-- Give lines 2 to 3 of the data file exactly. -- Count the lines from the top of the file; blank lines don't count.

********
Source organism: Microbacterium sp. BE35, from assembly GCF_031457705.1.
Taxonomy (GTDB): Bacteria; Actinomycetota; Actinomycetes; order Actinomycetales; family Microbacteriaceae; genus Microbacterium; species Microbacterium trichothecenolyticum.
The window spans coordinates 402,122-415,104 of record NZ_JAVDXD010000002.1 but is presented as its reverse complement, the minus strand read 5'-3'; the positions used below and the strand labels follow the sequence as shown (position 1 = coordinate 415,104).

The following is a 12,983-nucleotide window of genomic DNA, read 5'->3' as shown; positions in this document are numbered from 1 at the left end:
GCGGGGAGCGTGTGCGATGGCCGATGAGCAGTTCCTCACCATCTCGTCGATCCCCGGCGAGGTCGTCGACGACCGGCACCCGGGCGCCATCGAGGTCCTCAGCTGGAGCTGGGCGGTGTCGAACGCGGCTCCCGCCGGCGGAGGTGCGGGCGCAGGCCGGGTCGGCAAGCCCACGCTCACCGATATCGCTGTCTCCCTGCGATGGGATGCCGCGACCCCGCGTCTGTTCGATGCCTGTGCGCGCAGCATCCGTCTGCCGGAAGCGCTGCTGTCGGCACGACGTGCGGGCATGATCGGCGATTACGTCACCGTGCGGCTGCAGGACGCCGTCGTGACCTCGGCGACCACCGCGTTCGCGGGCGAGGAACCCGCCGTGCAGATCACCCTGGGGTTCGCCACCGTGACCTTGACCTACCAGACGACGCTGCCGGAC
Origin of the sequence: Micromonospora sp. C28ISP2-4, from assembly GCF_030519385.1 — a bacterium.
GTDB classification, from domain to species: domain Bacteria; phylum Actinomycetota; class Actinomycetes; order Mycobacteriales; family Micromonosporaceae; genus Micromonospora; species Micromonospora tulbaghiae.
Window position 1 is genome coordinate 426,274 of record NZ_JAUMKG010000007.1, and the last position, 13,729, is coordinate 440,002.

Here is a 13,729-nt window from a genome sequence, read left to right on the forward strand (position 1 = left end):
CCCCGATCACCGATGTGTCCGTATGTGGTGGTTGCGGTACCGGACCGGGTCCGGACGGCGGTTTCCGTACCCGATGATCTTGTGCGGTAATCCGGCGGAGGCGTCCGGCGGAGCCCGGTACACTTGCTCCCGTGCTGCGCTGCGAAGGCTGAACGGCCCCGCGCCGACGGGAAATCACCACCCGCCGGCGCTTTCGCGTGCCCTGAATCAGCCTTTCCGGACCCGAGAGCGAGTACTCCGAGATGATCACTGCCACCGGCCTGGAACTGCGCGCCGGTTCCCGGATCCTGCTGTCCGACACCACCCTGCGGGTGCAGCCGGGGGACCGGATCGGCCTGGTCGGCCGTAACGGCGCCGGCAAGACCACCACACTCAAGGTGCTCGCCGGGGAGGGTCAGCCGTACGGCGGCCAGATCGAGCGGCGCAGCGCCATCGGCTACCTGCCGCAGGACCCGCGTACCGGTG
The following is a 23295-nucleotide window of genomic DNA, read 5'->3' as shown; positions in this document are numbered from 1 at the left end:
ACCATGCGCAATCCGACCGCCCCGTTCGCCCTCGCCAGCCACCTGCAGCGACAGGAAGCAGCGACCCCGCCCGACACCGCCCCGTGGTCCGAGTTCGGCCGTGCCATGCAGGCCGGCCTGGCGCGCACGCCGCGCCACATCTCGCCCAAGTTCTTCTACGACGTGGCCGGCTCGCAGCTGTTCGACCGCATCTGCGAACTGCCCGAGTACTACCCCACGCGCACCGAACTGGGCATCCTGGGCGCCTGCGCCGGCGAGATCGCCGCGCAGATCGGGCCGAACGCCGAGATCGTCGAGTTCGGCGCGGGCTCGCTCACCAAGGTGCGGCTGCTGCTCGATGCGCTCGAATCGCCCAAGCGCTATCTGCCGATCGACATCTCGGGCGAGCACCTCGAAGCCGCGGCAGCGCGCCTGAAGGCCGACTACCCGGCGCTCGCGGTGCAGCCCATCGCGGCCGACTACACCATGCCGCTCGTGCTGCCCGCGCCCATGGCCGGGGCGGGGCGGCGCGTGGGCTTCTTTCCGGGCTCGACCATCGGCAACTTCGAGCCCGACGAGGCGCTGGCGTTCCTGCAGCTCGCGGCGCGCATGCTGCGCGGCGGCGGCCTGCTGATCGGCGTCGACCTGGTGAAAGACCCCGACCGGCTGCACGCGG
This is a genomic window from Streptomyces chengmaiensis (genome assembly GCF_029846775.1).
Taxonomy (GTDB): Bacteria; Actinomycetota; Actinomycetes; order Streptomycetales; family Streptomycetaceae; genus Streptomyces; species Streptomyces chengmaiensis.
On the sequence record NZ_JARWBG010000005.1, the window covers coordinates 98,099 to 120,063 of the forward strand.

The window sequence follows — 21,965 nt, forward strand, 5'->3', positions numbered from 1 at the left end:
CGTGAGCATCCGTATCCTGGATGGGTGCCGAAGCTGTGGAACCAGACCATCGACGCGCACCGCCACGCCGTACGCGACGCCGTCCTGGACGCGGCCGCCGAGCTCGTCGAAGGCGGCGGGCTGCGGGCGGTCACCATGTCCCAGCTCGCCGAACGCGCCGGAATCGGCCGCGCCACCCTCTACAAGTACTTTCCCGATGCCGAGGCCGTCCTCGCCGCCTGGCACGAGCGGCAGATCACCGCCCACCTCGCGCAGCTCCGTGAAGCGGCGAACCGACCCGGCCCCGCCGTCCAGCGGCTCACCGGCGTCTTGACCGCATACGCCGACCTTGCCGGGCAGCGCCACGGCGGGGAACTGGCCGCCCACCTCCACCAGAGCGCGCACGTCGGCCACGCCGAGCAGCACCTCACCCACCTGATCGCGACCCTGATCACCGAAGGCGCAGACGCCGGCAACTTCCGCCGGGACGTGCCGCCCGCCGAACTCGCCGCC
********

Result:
Taxonomy (GTDB): Bacteria; Actinomycetota; Actinomycetes; order Actinomycetales; family Microbacteriaceae; genus Microbacterium; species Microbacterium trichothecenolyticum.
The window spans coordinates 402,122-415,104 of record NZ_JAVDXD010000002.1 but is presented as its reverse complement, the minus strand read 5'-3'; the positions used below and the strand labels follow the sequence as shown (position 1 = coordinate 415,104).